This year’s event attracted 28 hunters with disabilities from as far away as California and Ontario, who took 32 birds over the two-day hunt, according to the National Wild Turkey Federation.
Each hunter was accompanied by a guide who had scouted assigned hunting zones in previous weeks to find the best hunting spots. Twenty-one hunters (75 percent) harvested at least one wild turkey.
The U.S. Department of Agriculture Forest Service, which manages the U.S. Energy Department site, allows no other wild turkey hunts on the land.
“Each and every hunt participant is always so thankful for everything the Forest Service and its many partners do,” Forest Service biological technician Tal Mims said. “It is truly a blessing to be a part of an event that makes so many lasting memories for all of those involved.”
The largest bird, 19.5 pounds, was taken by Ohio hunter Marion Brickey, while the most productive harvest – four birds over two days – is credited to Robert Hatler of Kentucky, and his guide, Jared Vance.
JUSTIFIABLE SHOOTING: People who love to fish and hunt will find three upcoming events are particularly worthy causes.
A bowfishing tournament on May 4 will benefit HUNTforLIFE, a nonprofit organization that offers children with life-threatening illnesses an opportunity to fulfill their fishing or hunting dreams.
The event begins at 7:30 p.m. and lasts until 3 a.m. at Thurmond Lake’s Cherokee boat landing and registration is $30 per person. There will be a $1,000 grand prize.
Onsite registration will be held from 5-7 p.m. then day of the event. Call (706) 533-0967 to pre-register or get more details.
On May 10, Pinetucky Gun Club and Honored American Veterans Afield will hold a Warrior Transition Battalion Top Gun Challenge, in which civilian participants team up with soldiers for shooting competitions followed by food, fellowship and prizes. The event begins at 1 p.m.
The civilian entry fee is $80, which helps cover targets, ammo, awards and dinner – and covers similar costs for the soldiers. Rifles and pistols are provided and shotguns are available as needed.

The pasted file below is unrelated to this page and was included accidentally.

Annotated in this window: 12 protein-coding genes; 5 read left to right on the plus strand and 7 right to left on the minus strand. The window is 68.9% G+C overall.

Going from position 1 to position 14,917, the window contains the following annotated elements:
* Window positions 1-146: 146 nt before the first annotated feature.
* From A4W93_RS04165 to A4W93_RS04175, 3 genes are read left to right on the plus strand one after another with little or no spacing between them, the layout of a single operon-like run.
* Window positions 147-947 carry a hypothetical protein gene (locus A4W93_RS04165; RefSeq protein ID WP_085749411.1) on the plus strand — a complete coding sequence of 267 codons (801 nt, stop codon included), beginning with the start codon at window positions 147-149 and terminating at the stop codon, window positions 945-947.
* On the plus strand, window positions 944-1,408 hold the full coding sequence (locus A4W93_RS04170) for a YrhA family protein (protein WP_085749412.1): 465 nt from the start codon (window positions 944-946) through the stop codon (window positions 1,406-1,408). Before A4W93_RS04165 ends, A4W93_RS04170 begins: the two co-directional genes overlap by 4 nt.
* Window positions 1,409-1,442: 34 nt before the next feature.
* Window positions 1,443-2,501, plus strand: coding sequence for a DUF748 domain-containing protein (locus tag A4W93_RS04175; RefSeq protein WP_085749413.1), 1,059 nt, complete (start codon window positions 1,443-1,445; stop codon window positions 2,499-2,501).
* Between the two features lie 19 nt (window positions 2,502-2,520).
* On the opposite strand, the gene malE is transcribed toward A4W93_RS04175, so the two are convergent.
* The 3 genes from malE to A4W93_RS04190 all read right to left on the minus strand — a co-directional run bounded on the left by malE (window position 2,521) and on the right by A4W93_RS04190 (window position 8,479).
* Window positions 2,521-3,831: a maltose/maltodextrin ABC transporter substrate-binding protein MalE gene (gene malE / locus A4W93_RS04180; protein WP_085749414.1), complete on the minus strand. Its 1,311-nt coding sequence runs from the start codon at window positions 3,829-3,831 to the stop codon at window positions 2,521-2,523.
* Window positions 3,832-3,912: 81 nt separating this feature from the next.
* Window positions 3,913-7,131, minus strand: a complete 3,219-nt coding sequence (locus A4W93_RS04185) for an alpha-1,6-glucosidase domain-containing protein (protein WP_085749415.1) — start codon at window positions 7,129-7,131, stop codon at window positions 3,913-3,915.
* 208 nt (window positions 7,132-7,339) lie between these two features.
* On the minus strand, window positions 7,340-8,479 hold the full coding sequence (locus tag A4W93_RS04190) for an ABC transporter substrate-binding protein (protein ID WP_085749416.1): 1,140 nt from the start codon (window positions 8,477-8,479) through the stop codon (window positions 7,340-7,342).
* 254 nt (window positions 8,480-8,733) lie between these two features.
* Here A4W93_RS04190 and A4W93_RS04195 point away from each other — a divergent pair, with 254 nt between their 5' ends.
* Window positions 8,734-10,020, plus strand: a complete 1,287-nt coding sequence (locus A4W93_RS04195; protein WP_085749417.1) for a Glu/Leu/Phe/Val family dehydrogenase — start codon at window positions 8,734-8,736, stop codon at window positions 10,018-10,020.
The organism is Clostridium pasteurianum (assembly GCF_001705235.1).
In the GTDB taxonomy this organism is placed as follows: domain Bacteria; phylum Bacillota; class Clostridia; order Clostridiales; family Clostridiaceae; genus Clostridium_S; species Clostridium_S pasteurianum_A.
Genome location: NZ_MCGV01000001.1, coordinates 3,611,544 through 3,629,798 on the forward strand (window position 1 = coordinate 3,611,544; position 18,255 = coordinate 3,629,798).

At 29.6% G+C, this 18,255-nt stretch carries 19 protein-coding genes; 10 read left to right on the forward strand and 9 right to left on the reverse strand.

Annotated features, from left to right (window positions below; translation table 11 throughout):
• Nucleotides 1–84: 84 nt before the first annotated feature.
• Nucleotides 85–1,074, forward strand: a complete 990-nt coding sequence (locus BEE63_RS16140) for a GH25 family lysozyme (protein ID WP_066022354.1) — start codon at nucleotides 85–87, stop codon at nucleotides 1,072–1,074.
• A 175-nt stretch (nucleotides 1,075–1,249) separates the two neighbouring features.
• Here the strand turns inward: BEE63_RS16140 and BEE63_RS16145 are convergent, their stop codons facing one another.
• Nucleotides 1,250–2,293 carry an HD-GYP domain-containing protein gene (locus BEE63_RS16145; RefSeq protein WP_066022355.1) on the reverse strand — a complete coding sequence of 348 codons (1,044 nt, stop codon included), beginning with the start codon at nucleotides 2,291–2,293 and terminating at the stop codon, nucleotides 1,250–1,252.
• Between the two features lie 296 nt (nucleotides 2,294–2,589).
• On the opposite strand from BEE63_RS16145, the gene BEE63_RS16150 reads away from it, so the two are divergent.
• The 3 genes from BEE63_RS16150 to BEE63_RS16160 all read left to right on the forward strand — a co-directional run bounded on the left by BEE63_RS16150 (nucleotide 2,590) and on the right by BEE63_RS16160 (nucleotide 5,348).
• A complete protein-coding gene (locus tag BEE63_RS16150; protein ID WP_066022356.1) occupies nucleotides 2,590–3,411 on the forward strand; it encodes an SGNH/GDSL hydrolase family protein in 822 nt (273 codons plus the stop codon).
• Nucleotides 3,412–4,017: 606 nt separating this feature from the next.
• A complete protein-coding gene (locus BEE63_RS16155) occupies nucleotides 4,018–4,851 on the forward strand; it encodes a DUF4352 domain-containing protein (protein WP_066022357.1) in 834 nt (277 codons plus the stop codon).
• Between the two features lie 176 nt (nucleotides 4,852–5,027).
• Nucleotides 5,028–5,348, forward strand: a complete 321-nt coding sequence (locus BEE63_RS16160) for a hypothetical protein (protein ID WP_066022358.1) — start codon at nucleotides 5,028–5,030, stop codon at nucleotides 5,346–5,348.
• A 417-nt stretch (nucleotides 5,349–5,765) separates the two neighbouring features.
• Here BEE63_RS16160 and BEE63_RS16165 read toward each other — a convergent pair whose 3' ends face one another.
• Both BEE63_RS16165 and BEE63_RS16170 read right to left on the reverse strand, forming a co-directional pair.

To sign up or for more details, contact Pinetucky manager Steve Meldrum at (706) 592-4230 or e-mail
Also coming up is the Shoot Down Cancer benefit, scheduled for May13-14 at SHOOTERS indoor range on Washington Road.
The event, for which the entry fee is a tax deductible donation of $25 or more, benefits the American Cancer Society’s Relay for Life of Augusta.
Participants get the use of a shooting lane, targets, hearing and eye protection and shooting tips from a certified National Rifle Association instructor.
Pre-registration is mandatory, and can be accomplished by calling (706) 496-4553.
BOOZE AND BOATING: New rules are now in effect for how much alcohol you can consume and still operate a boat on Georgia waters.
Last week, Gov. Nathan Deal signed into law the bill passed earlier this year that lowers the maximum blood alcohol level for boaters and hunters from 0.10 to 0.08, to match the existing level for automobile drivers.
Senate Bill 136 and the stricter blood alcohol level also applies to hunters, too, although one of the tenets of firearms safety is to have no alcohol in your system.
CRACKERNECK OPENED: Aiken County’s 10,470-acre Crackerneck Wildlife Management Area and Ecological Reserve will be open to the public on Saturdays in May.
The parcel is owned by the U.S. Department of Energy and located along the Savannah River and south of Jackson.
Maps and copies of regulations are available by calling S.C. Department of Natural Resources office, (803) 725-3663, or by e-mailing a request to firstname.lastname@example.org.
The area will be open for scouting, fishing and some other outdoor activities. All visitors must sign in before entering and sign out prior to leaving.